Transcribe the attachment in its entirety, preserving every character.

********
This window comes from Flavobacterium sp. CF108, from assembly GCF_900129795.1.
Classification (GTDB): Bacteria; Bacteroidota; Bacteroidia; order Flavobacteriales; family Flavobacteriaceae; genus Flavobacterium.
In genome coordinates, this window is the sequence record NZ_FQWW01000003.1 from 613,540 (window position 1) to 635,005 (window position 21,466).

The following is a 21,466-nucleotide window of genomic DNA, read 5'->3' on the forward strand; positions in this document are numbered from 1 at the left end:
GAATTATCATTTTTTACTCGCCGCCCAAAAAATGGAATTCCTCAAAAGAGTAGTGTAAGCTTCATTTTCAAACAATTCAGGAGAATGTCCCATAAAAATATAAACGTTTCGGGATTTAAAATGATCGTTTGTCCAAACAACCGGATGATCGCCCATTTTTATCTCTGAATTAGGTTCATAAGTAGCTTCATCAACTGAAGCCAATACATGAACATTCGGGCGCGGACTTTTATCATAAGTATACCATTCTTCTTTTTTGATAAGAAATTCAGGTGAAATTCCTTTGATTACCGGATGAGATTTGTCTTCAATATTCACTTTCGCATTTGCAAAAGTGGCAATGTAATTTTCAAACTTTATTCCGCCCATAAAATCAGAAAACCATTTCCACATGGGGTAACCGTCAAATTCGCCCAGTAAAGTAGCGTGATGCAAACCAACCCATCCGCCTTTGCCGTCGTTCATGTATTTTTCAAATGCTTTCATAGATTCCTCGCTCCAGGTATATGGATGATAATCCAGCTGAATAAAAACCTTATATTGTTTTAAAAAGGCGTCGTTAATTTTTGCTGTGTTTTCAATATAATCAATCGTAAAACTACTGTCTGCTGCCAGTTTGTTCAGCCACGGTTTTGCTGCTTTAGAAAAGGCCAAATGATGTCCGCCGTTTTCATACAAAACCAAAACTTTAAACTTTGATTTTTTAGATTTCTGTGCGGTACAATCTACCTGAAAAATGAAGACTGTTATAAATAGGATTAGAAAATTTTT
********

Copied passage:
This window comes from Flavobacterium sp. CF108, from assembly GCF_900129795.1.
Classification (GTDB): Bacteria; Bacteroidota; Bacteroidia; order Flavobacteriales; family Flavobacteriaceae; genus Flavobacterium.
In genome coordinates, this window is the sequence record NZ_FQWW01000003.1 from 613,540 (window position 1) to 635,005 (window position 21,466).

The following is a 21,466-nucleotide window of genomic DNA, read 5'->3' on the forward strand; positions in this document are numbered from 1 at the left end:
GAATTATCATTTTTTACTCGCCGCCCAAAAAATGGAATTCCTCAAAAGAGTAGTGTAAGCTTCATTTTCAAACAATTCAGGAGAATGTCCCATAAAAATATAAACGTTTCGGGATTTAAAATGATCGTTTGTCCAAACAACCGGATGATCGCCCATTTTTATCTCTGAATTAGGTTCATAAGTAGCTTCATCAACTGAAGCCAATACATGAACATTCGGGCGCGGACTTTTATCATAAGTATACCATTCTTCTTTTTTGATAAGAAATTCAGGTGAAATTCCTTTGATTACCGGATGAGATTTGTCTTCAATATTCACTTTCGCATTTGCAAAAGTGGCAATGTAATTTTCAAACTTTATTCCGCCCATAAAATCAGAAAACCATTTCCACATGGGGTAACCGTCAAATTCGCCCAGTAAAGTAGCGTGATGCAAACCAACCCATCCGCCTTTGCCGTCGTTCATGTATTTTTCAAATGCTTTCATAGATTCCTCGCTCCAGGTATATGGATGATAATCCAGCTGAATAAAAACCTTATATTGTTTTAAAAAGGCGTCGTTAATTTTTGCTGTGTTTTCAATATAATCAATCGTAAAACTACTGTCTGCTGCCAGTTTGTTCAGCCACGGTTTTGCTGCTTTAGAAAAGGCCAAATGATGTCCGCCGTTTTCATACAAAACCAAAACTTTAAACTTTGATTTTTTAGATTTCTGTGCGGTACAATCTACCTGAAAAATGAAGACTGTTATAAATAGGATTAGAAAATTTTT